Monday, October 3, 2011

The Skydisc of Nebra and the Solar Observatory of Goseck

My mum and I went on a little pilgrimage into the past. For years I have been following the discovery and presentation to the public of the Skydisc of Nebra.

This Bronze Age disc dates back to 1600 BCE and shows the night sky viewed from Sachsen-Anhalt. It shows the full moon, the crescent moon and the Plejades, as well as 25 more stars. This depicts the points in the agricultural year of sowing and of the harvest. The two golden bands (one is lost) show the angle of the sun rise and sun set at the Winter and Summer Solstice. At the bottom there is a boat, which in Bronze Age mythology is quite often depicted. In mythology it often carries the sun across the sky.
I love this piece.
So on sunday we went to the Interpretation Centre, where there is a nice presentation in a planetarium about what secrets the skydisc holds, but apart from that it wasn't very interesting to me. It seems to be rather set up to entertain families with children, then to address a scientifically interested audience. I didn't mind though, since my mum and I have studied the skydisc and knew pretty much all about it before.
We then took a shuttle bus up to the top of the Mittelberg, where treasure hunters found the skydisc in 1999. It is a lovely place, we walked through a beautiful autumn forest for about 500 metres until we reached the summit. They have cleared the summit from trees when they excavated it, and there is a ring-shape earthen wall which was built in the Iron Age. We walked through an opening gap in the wall and visited the Skymirror, a little monument to mark the exact spot, where the disc was found. I like the connection, the Skydisc in the eart mirroring the nightsky above, and now that the disc is in the museum in Halle the Skymirror has taken it's place and mirrors the sky day and night.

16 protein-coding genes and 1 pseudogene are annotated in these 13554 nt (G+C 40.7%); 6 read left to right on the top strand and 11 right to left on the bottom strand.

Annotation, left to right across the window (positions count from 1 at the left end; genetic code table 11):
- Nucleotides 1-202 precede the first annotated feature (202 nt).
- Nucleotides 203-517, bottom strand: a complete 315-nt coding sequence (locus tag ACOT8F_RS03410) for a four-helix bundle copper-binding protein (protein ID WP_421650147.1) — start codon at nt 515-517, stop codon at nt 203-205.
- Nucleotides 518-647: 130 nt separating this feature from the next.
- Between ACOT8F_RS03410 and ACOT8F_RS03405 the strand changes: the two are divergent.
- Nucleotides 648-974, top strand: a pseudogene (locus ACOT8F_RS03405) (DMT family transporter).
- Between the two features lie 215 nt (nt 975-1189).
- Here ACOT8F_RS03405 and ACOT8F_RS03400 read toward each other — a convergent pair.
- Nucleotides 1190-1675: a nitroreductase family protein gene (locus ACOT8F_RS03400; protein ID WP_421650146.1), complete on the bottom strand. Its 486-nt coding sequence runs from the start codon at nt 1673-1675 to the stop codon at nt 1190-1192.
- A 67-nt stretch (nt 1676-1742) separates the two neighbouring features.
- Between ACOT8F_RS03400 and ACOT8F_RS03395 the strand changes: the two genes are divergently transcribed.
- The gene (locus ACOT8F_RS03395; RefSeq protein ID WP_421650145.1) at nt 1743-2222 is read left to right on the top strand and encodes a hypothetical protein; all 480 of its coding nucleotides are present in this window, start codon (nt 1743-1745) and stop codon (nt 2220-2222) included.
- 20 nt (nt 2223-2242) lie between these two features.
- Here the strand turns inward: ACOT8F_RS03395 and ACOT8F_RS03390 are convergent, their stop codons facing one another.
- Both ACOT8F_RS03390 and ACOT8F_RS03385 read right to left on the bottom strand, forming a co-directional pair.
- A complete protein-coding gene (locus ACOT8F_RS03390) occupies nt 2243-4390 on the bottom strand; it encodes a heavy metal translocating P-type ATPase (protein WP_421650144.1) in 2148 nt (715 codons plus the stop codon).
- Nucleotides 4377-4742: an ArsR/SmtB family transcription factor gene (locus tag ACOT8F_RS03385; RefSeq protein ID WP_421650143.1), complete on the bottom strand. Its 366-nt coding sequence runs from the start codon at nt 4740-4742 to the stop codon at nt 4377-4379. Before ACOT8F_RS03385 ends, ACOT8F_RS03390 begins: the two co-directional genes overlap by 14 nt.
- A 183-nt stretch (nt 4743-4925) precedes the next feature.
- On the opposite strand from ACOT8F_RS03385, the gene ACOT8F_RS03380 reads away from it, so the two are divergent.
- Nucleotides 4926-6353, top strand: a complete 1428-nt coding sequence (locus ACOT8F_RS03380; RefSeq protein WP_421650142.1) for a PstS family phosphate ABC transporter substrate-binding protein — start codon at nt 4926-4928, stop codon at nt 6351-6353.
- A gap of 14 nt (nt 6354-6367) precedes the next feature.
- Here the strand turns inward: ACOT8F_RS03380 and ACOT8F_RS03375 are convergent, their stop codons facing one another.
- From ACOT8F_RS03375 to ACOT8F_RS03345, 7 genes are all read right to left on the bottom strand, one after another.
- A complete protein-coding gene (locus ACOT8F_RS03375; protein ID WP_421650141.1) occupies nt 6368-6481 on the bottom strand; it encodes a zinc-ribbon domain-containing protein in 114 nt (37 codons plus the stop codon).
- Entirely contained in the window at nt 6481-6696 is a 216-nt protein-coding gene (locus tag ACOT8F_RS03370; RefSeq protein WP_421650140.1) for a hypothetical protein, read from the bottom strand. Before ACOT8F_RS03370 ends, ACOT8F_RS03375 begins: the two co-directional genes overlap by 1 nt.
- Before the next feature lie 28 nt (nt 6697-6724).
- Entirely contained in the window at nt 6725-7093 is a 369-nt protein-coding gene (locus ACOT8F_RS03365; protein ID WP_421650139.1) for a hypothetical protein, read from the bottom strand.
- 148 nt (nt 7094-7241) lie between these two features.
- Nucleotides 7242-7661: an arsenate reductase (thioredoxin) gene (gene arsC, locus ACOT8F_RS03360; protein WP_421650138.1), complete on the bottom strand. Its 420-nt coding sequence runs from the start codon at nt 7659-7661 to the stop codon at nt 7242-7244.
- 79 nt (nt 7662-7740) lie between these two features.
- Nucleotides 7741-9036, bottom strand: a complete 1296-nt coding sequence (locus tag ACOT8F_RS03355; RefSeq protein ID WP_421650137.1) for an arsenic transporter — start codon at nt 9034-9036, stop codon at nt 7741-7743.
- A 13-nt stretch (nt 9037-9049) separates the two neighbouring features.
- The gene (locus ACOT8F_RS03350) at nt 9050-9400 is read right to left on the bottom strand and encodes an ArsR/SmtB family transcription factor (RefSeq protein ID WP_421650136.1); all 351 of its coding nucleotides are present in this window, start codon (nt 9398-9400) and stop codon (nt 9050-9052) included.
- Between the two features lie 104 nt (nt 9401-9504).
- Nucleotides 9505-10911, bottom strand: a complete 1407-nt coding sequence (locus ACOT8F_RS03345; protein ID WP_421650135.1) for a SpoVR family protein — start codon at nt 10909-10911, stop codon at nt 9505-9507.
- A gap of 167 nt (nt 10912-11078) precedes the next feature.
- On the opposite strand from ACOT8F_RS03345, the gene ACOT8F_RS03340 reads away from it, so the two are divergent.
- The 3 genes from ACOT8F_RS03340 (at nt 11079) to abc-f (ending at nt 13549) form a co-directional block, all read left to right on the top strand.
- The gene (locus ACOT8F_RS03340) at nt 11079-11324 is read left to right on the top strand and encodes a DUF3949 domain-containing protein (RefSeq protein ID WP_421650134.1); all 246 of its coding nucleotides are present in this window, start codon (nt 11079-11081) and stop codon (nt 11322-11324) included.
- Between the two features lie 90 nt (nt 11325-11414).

The Sky Mirror

There is a really ugly tower which you can climb, and from the tower there are concrete markers lain out on the ground pointing you to where the sun sets and rises at various points of the year, several of them aligned with other sacred mountains and hills, like the Brocken and the KyffhÀuser. We didn't climb it, becauser we didn't have much energy left and were still to go to the solar observatory of Goseck!




This woodhenge monument consists of two concentric palisades with openings aligned, again, to the directions of the sunrise and sunset at the Winter Solstice, Summer solstice and other meaningful times. It is about 7000 years old and it is surrounded by a wall and a ditch.


Mama standing on the wall, overlooking the beautiful peaceful monument our ancestors created in neolithic times.


The wall and ditch


Sunset seen through one of the openings


It was lovely. Because it was so late when we arrived there was nobody there and we had the whole sacred space to ourselves. It is a wonderful place. It has only recently been discovered and excarvated, and it was ceremonially opened at the Winter Solstice 2007. I left an offering of dried rose petals, lavender and herbs, honoring the ancestors and saying a prayer. The sun was setting gloriously while my mum and I were inside the circle and exploring the surroundings.

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